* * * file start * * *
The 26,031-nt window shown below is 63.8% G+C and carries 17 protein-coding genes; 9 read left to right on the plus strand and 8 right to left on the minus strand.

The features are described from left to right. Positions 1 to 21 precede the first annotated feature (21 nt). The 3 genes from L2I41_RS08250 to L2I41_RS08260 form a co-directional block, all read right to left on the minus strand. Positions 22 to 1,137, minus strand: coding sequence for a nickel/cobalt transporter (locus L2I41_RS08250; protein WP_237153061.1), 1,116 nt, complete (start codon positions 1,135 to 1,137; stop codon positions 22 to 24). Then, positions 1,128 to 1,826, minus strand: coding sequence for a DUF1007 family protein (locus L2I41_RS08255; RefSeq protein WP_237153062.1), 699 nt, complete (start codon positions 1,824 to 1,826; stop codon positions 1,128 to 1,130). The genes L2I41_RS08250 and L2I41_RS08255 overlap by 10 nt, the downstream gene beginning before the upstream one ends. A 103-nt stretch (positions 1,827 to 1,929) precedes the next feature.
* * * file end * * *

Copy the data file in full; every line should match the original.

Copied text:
The 26,031-nt window shown below is 63.8% G+C and carries 17 protein-coding genes; 9 read left to right on the plus strand and 8 right to left on the minus strand.

The features are described from left to right. Positions 1 to 21 precede the first annotated feature (21 nt). The 3 genes from L2I41_RS08250 to L2I41_RS08260 form a co-directional block, all read right to left on the minus strand. Positions 22 to 1,137, minus strand: coding sequence for a nickel/cobalt transporter (locus L2I41_RS08250; protein WP_237153061.1), 1,116 nt, complete (start codon positions 1,135 to 1,137; stop codon positions 22 to 24). Then, positions 1,128 to 1,826, minus strand: coding sequence for a DUF1007 family protein (locus L2I41_RS08255; RefSeq protein WP_237153062.1), 699 nt, complete (start codon positions 1,824 to 1,826; stop codon positions 1,128 to 1,130). The genes L2I41_RS08250 and L2I41_RS08255 overlap by 10 nt, the downstream gene beginning before the upstream one ends. A 103-nt stretch (positions 1,827 to 1,929) precedes the next feature.